A combination of alcohol and a prescription drug have been revealed as the reason behind a February 7 video of Barnaby Joyce swearing into his phone while lying on a Canberra street.
The former deputy prime minister told morning television he had "made a big mistake".
"There's no excuse for it, there's a reason," he told Sunrise on February 12.
"It was a very eventful walk home, wasn't it?
"I'm on a prescription drug and they say certain things may happen to you if you drink and they were absolutely 100 per cent right."
Nationals leader David Littleproud said he had spoken to Mr Joyce on the weekend to make sure he was okay.
"He's acknowledged this isn't normal behaviour and there's some personal circumstances, some of which he has articulated publicly, others that I don't intend to breach his confidence," he told Sky News on February 12.
"He's an important part of our team and we'll make sure that he gets the support that is required to ensure that he can continue to contribute."
Labor Senator Katy Gallagher was also asked about the incident on February 12 and said it was "incredibly sad".
"I hope he gets the help he needs because it's a very unusual position, I think, for someone of that age to be in," she told ABC Canberra.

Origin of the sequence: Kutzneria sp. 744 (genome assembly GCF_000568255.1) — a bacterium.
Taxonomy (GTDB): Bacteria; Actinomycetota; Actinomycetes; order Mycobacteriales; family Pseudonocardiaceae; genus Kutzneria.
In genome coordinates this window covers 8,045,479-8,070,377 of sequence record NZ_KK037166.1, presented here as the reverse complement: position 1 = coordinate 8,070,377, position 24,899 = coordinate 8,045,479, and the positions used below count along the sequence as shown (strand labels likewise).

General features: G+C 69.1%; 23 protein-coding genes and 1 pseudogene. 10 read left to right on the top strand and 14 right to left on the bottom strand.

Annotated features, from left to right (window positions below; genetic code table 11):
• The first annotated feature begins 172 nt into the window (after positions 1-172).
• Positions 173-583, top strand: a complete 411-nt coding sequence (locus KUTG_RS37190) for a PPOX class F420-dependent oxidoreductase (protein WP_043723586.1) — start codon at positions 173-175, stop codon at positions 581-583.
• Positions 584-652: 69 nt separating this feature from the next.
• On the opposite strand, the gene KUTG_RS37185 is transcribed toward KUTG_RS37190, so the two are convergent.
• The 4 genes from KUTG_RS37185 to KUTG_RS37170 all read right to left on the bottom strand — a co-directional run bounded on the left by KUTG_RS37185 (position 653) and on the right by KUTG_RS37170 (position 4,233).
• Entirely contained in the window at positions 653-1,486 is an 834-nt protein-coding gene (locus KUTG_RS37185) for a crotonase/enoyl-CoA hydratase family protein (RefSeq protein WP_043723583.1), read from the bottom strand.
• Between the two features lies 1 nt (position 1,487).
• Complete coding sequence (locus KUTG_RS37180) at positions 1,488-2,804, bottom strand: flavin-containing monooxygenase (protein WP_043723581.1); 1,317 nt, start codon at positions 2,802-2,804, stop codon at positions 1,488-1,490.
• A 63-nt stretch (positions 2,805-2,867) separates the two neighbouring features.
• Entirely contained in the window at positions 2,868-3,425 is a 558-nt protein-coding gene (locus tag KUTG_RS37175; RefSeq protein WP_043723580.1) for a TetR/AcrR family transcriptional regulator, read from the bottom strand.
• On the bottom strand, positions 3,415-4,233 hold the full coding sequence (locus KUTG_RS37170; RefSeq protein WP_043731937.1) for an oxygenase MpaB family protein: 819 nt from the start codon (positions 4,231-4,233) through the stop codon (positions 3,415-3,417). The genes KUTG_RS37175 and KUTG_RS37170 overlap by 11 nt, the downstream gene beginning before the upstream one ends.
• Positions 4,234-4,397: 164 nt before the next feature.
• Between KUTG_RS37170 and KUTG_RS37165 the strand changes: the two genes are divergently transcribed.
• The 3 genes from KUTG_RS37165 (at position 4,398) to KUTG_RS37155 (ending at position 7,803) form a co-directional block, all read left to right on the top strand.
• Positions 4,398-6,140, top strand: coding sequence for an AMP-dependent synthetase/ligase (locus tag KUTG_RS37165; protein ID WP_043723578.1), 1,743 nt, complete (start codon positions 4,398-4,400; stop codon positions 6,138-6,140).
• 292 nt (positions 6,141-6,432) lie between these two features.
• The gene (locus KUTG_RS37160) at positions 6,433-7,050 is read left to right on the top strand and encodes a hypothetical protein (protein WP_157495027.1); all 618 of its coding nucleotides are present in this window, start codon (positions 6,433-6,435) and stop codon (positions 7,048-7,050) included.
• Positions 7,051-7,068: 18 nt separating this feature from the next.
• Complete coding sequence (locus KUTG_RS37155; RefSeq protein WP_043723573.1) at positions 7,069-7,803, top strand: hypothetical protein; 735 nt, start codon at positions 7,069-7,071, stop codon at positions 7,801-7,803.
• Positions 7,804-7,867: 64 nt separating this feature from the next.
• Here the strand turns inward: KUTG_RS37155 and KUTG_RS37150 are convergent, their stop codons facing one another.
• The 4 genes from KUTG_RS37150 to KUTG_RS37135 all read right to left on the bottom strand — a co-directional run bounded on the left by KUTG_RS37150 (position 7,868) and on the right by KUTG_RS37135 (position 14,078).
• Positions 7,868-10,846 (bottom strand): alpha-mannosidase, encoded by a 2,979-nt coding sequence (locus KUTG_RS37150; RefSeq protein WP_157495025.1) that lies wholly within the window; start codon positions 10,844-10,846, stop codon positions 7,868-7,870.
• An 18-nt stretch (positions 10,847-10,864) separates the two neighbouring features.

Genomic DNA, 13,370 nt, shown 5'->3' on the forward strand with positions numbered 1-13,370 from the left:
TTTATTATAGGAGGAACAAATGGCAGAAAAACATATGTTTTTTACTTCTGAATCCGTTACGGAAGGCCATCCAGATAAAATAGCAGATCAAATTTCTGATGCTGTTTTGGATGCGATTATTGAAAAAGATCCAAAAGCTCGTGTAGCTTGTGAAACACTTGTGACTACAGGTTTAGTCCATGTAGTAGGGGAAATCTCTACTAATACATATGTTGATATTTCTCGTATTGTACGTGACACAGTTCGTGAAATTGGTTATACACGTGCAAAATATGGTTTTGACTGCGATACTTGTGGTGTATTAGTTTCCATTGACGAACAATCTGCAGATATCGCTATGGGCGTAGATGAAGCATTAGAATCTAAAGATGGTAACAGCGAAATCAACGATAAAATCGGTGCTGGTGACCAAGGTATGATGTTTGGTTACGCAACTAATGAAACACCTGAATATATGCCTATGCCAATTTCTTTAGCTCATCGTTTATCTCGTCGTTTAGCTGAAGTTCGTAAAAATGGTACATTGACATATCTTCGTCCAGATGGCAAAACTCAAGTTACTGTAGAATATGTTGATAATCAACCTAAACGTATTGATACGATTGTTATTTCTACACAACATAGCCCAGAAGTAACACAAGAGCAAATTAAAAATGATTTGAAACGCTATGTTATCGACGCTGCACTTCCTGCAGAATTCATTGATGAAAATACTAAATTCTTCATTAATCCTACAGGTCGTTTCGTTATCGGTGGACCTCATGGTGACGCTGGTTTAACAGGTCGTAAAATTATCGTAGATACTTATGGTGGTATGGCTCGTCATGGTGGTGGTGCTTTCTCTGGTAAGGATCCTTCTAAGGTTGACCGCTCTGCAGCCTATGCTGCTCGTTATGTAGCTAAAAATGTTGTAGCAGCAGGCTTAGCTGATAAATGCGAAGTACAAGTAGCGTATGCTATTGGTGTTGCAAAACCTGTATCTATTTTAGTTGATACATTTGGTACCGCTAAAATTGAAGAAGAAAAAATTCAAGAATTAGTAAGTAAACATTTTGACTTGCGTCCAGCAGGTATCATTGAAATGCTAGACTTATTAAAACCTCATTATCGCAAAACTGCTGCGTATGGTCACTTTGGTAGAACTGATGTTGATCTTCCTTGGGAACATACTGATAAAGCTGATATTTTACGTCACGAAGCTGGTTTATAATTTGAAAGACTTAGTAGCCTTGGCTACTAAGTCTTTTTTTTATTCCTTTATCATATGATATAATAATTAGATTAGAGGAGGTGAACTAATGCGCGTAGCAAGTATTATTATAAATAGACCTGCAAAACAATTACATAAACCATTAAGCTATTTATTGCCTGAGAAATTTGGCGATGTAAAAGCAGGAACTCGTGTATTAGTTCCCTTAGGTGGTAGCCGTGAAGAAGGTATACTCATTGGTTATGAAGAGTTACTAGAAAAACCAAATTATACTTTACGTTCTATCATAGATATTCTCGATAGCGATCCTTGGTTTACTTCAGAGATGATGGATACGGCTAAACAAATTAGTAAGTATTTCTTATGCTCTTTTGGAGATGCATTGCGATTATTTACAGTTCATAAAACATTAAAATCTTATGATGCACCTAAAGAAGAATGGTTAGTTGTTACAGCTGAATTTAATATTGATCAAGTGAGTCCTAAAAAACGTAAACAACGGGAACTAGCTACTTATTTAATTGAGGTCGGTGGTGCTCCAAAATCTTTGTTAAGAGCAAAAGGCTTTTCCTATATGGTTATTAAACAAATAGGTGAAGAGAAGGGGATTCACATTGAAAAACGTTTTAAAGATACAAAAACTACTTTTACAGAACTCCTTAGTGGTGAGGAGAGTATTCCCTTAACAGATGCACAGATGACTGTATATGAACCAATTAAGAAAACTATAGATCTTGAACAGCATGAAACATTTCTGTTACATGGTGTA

"These things do nothing for the profession of politicians... it confirms in the public's minds negative association with politics and I think that's a real shame."
On the weekend a chalk outline and plaque were added to the scene on Braddon's Lonsdale St, where the Nationals frontbencher was filmed lying on the footpath while talking on the phone.
The plaque commemorates Mr Joyce "being totally f--- a--- drunk that time. 8th Jan 2024".
Mr Joyce said in a statement he was swearing at himself for having fallen over, after the Daily Mail reported he was heard mumbling "dead f---ing c--t" into the phone.
Mr Joyce said he had been sitting on the planter box on the way back to his accommodation when he fell off.
On the weekend Prime Minister Anthony Albanese told reporters in Ballarat an explanation was required and a "response of the Liberal and National Party leaders".
"I think people will also think to themselves, what would the response be if that was a minister in my government being seen to be behaving in that way?"
Opposition Leader Peter Dutton said he would "have a chat" with Mr Joyce in the coming week.
"It's pretty rough when people are walking past somebody who might need support," he told Sky News of the video.
"I understand a chalk mark has been drawn on the footpath. It could only happen in Canberra where all those Greens and Labor staffers are."